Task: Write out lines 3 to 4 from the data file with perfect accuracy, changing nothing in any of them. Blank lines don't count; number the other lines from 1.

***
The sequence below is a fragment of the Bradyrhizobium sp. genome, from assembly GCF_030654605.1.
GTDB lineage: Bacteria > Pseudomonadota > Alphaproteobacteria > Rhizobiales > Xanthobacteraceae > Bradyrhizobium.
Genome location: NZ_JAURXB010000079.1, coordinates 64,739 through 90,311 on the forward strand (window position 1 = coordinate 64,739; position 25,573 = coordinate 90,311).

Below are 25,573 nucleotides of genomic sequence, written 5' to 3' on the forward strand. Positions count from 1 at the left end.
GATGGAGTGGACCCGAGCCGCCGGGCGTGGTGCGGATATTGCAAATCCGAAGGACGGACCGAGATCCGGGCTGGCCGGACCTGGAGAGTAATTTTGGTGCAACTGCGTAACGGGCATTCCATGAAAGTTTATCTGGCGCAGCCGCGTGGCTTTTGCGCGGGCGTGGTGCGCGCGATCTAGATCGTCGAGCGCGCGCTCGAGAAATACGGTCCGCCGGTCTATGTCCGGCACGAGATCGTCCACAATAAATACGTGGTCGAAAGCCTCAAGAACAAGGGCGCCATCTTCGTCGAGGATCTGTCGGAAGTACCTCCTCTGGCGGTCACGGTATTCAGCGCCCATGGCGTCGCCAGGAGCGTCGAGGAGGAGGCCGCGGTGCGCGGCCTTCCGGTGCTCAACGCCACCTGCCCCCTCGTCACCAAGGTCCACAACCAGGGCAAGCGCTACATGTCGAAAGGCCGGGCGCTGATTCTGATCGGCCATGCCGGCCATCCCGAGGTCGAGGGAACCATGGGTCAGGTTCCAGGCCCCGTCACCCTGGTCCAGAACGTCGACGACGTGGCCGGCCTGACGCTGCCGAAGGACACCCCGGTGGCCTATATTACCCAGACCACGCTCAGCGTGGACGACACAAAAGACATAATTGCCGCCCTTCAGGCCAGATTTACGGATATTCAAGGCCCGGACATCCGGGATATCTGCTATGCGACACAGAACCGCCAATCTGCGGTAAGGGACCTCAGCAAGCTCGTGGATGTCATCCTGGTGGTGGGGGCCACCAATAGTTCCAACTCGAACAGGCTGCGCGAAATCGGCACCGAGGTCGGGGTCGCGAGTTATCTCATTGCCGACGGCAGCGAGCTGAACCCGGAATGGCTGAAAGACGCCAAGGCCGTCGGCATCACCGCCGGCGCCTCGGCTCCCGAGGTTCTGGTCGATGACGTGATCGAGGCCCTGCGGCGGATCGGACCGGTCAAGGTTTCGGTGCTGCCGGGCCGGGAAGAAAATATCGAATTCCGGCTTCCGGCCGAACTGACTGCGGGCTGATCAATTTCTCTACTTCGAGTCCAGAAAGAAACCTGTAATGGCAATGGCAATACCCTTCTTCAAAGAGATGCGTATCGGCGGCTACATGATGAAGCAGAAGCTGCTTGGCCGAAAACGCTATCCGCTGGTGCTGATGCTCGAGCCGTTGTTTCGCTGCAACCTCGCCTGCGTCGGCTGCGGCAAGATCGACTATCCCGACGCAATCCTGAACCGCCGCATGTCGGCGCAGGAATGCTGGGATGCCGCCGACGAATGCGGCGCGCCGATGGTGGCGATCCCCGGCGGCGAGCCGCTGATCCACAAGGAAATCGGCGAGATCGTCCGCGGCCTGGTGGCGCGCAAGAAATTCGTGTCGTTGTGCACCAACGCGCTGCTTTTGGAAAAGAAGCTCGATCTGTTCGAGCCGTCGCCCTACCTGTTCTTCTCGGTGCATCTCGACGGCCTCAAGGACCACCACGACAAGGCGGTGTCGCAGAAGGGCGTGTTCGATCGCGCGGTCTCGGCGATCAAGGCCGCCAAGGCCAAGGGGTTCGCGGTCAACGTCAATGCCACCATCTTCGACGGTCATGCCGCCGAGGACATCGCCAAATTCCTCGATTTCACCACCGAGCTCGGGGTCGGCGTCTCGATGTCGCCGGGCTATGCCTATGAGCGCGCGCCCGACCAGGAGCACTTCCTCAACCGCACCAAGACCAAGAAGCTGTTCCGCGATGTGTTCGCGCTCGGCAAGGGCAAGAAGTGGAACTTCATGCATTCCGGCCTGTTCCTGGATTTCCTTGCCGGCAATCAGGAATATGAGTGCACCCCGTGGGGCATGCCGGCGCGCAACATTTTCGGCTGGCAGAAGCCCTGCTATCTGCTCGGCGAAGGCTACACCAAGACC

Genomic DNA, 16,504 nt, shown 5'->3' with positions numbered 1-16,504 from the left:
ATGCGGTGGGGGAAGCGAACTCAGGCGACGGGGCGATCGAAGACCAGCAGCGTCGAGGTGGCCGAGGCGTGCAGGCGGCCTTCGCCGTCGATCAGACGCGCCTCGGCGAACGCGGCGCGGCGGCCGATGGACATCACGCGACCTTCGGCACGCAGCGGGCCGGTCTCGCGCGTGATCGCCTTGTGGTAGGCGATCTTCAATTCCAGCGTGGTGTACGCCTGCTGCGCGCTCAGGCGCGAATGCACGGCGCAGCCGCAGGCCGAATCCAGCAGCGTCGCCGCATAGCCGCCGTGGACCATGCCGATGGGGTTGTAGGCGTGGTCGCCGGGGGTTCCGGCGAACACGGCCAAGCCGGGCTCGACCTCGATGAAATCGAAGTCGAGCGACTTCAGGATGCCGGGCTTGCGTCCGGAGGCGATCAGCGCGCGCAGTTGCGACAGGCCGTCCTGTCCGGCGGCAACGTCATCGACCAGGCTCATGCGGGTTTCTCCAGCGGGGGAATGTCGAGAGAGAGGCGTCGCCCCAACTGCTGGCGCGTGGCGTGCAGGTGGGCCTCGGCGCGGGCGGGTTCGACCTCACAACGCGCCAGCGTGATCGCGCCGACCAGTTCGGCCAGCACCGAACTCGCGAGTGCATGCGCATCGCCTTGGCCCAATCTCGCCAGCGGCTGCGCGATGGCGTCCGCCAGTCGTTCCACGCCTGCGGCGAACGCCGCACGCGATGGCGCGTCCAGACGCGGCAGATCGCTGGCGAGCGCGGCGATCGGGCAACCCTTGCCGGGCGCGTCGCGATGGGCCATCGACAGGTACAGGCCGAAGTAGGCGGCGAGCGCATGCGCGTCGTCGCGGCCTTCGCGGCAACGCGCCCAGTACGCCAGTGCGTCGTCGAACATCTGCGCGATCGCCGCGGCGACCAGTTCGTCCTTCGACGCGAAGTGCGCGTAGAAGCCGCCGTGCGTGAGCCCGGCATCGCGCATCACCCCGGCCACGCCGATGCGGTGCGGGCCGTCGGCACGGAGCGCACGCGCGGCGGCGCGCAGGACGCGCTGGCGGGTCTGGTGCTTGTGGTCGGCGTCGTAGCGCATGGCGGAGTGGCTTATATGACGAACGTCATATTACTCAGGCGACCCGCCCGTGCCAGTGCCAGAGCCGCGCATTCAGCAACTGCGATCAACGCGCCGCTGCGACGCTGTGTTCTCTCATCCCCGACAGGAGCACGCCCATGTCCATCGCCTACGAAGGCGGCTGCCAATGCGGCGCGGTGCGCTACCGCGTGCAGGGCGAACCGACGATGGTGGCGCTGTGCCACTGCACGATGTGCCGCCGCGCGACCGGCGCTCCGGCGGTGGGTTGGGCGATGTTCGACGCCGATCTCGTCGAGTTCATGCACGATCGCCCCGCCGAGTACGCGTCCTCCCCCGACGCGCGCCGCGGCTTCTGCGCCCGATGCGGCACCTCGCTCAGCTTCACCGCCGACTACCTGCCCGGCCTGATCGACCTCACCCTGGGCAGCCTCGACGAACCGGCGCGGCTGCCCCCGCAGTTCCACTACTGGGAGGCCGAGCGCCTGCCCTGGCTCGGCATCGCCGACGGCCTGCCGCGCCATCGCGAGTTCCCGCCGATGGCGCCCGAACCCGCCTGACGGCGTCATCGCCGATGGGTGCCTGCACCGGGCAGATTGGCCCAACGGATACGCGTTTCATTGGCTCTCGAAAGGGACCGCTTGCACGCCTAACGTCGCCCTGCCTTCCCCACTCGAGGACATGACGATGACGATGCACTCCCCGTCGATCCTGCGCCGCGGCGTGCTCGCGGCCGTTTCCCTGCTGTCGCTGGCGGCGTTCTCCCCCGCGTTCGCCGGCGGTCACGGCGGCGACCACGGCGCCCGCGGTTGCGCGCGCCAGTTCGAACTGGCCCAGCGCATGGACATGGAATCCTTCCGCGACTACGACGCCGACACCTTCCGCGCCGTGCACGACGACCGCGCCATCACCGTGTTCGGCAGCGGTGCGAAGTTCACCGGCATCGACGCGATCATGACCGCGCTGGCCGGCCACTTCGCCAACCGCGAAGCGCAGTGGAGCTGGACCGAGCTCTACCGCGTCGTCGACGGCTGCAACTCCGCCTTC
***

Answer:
Genome location: NZ_JAURXB010000079.1, coordinates 64,739 through 90,311 on the forward strand (window position 1 = coordinate 64,739; position 25,573 = coordinate 90,311).

Below are 25,573 nucleotides of genomic sequence, written 5' to 3' on the forward strand. Positions count from 1 at the left end.